News Center

Elsewhere Online twitter Facebook SLS Blogs YouTube SLS Channel Linked In SLSNavigator SLS on Flickr

Imaginary Fiends

Publication Date: 
February 14, 2010
The Boston Globe
Joe Keohane

Professor Lawrence Friedman, an expert on law and society, is quoted in The Boston Globe on the gap between reality and perception regarding crime rates in the United States over the last decade. Joe Keohane reports:

The year 2009 was a grim one for many Americans, but there was one pleasant surprise amid all the drear: Citizens, though ground down and nerve-racked by the recession, still somehow resisted the urge to rob and kill one another, and they resisted in impressive numbers. Across the country, FBI data show that crime last year fell to lows unseen since the 1960s - part of a long trend that has seen crime fall steeply in the United States since the mid-1990s.

At the same time, however, another change has taken place: a steady rise in the percentage of Americans who believe crime is getting worse. The vast majority of Americans - nearly three-quarters of the population - thought crime got worse in the United States in 2009, according to Gallup’s annual crime attitudes poll. That, too, is part of a running trend. As crime rates have dropped for the past decade, the public belief in worsening crime has steadily grown. The more lawful the country gets, the more lawless we imagine it to be.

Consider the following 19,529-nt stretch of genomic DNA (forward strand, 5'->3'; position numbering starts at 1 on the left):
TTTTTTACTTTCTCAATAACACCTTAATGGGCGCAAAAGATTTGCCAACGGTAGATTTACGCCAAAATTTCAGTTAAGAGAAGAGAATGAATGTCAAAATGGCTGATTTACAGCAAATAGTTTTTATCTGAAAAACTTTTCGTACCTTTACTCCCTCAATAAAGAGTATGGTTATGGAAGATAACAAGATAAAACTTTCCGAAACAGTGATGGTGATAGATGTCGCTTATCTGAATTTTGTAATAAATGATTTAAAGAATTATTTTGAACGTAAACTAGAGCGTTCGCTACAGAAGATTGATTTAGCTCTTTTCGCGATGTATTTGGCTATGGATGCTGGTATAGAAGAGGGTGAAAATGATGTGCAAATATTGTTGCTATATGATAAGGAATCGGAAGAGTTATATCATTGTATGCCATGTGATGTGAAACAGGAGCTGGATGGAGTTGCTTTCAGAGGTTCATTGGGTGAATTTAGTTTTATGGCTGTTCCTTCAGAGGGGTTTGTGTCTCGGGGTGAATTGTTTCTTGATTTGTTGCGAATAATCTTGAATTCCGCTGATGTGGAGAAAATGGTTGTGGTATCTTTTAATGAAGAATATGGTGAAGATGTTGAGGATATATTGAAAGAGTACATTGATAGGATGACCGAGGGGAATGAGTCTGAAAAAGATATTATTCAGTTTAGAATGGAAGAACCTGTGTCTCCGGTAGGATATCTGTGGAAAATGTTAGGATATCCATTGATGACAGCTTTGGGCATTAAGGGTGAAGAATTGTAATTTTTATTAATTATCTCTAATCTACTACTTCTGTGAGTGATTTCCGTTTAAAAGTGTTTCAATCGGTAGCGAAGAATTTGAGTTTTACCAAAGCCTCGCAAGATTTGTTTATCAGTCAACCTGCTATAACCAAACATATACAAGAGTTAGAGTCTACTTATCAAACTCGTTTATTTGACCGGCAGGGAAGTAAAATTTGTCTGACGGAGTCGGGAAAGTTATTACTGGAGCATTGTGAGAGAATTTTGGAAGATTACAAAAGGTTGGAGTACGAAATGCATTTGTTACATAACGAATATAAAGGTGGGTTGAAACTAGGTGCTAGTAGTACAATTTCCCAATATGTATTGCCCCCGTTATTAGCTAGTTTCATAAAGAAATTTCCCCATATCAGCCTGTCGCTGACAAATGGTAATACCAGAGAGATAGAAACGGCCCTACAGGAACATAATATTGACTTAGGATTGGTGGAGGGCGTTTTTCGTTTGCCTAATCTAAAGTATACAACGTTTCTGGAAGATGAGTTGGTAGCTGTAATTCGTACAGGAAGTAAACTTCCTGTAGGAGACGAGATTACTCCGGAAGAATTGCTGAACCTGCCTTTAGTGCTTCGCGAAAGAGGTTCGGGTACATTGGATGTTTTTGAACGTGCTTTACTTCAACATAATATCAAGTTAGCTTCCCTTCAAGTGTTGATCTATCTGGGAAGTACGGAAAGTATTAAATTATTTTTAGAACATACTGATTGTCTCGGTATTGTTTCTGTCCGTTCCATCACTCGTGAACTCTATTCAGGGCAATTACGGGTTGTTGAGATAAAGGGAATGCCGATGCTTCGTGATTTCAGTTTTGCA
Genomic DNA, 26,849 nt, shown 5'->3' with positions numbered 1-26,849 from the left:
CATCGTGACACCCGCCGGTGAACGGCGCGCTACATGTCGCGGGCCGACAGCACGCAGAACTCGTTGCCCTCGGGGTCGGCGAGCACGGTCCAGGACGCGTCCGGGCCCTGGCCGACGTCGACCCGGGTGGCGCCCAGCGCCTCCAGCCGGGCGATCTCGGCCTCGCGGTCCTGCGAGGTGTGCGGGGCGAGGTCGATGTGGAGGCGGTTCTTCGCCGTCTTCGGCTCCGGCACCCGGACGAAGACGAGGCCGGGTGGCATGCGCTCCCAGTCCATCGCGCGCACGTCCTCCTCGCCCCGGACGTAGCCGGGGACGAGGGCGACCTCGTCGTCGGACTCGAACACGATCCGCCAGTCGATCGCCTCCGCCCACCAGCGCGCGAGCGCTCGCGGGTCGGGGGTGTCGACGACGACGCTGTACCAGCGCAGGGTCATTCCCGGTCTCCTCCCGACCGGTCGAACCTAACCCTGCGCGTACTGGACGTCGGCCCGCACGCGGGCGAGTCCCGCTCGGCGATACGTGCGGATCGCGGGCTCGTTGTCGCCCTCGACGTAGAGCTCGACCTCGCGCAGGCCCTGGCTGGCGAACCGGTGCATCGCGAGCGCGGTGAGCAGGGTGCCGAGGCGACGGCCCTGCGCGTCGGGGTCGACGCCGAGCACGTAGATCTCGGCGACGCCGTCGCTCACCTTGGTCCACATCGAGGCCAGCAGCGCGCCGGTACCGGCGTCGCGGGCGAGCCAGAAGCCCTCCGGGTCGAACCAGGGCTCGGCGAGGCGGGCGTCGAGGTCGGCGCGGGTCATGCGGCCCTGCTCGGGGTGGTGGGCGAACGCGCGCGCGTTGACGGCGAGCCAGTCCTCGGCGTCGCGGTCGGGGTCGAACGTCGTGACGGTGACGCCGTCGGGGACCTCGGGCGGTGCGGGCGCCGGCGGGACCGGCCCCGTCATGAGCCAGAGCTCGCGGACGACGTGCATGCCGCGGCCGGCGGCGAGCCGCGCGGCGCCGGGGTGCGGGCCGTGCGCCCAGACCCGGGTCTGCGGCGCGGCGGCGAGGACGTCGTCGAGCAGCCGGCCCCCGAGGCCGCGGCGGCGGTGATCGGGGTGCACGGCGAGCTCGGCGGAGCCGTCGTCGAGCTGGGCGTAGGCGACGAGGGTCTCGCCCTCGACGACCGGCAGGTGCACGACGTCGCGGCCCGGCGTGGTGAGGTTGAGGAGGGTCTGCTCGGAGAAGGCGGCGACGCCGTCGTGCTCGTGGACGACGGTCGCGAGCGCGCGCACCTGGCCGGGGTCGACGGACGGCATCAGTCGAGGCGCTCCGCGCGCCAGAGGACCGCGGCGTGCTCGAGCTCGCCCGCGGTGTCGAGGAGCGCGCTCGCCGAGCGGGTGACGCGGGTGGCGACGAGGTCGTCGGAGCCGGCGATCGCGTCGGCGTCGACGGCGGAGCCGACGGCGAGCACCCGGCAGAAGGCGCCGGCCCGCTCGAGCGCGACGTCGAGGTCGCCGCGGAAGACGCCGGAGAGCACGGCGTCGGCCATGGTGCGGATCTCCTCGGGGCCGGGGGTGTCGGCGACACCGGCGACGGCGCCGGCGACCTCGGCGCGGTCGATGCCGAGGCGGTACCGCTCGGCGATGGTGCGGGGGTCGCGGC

But while these quintessentially human inclinations would explain the ever-present gap between reality and perception when it comes to crime, they don’t account for how drastically reality and perception have parted ways since 2001. It was one thing to believe crime was worsening in the early ’90s, because rates were near an all-time high, but now that we have what we want - a comparatively low crime rate - we refuse to believe it. The divergence has left even a lot of researchers mystified. “It’s definitely a puzzle,” said Lydia Saad, a Gallup senior editor who works on the poll. Stanford Law School professor Lawrence M. Friedman responded to an e-mail asking for possible explanations by writing, “The bottom line is, we just don’t know.” Bryan Caplan, an economics professor at George Mason University who has written about the phenomenon, said, “It’s one thing to be more pessimistic than is justified. It’s another thing if your pessimism isn’t even responsive to objective reality.”